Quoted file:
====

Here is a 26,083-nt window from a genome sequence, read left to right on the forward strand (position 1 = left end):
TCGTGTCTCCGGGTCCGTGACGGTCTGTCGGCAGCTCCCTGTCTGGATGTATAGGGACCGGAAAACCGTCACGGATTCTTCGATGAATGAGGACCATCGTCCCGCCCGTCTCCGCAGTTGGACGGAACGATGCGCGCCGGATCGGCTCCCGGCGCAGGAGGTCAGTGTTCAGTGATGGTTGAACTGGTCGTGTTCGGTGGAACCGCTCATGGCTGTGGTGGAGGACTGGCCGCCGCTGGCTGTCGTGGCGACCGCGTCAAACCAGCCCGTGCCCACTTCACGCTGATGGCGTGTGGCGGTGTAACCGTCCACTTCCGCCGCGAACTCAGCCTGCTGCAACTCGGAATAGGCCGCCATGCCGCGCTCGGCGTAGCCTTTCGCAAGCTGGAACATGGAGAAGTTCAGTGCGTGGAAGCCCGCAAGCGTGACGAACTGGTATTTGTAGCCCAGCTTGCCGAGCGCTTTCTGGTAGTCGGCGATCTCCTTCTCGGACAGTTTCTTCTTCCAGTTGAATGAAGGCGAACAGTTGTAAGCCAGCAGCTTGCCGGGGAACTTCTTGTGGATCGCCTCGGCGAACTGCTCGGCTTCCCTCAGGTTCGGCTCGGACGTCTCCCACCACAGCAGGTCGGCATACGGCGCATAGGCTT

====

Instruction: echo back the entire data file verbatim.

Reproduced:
Here is a 26,083-nt window from a genome sequence, read left to right on the forward strand (position 1 = left end):
TCGTGTCTCCGGGTCCGTGACGGTCTGTCGGCAGCTCCCTGTCTGGATGTATAGGGACCGGAAAACCGTCACGGATTCTTCGATGAATGAGGACCATCGTCCCGCCCGTCTCCGCAGTTGGACGGAACGATGCGCGCCGGATCGGCTCCCGGCGCAGGAGGTCAGTGTTCAGTGATGGTTGAACTGGTCGTGTTCGGTGGAACCGCTCATGGCTGTGGTGGAGGACTGGCCGCCGCTGGCTGTCGTGGCGACCGCGTCAAACCAGCCCGTGCCCACTTCACGCTGATGGCGTGTGGCGGTGTAACCGTCCACTTCCGCCGCGAACTCAGCCTGCTGCAACTCGGAATAGGCCGCCATGCCGCGCTCGGCGTAGCCTTTCGCAAGCTGGAACATGGAGAAGTTCAGTGCGTGGAAGCCCGCAAGCGTGACGAACTGGTATTTGTAGCCCAGCTTGCCGAGCGCTTTCTGGTAGTCGGCGATCTCCTTCTCGGACAGTTTCTTCTTCCAGTTGAATGAAGGCGAACAGTTGTAAGCCAGCAGCTTGCCGGGGAACTTCTTGTGGATCGCCTCGGCGAACTGCTCGGCTTCCCTCAGGTTCGGCTCGGACGTCTCCCACCACAGCAGGTCGGCATACGGCGCATAGGCTT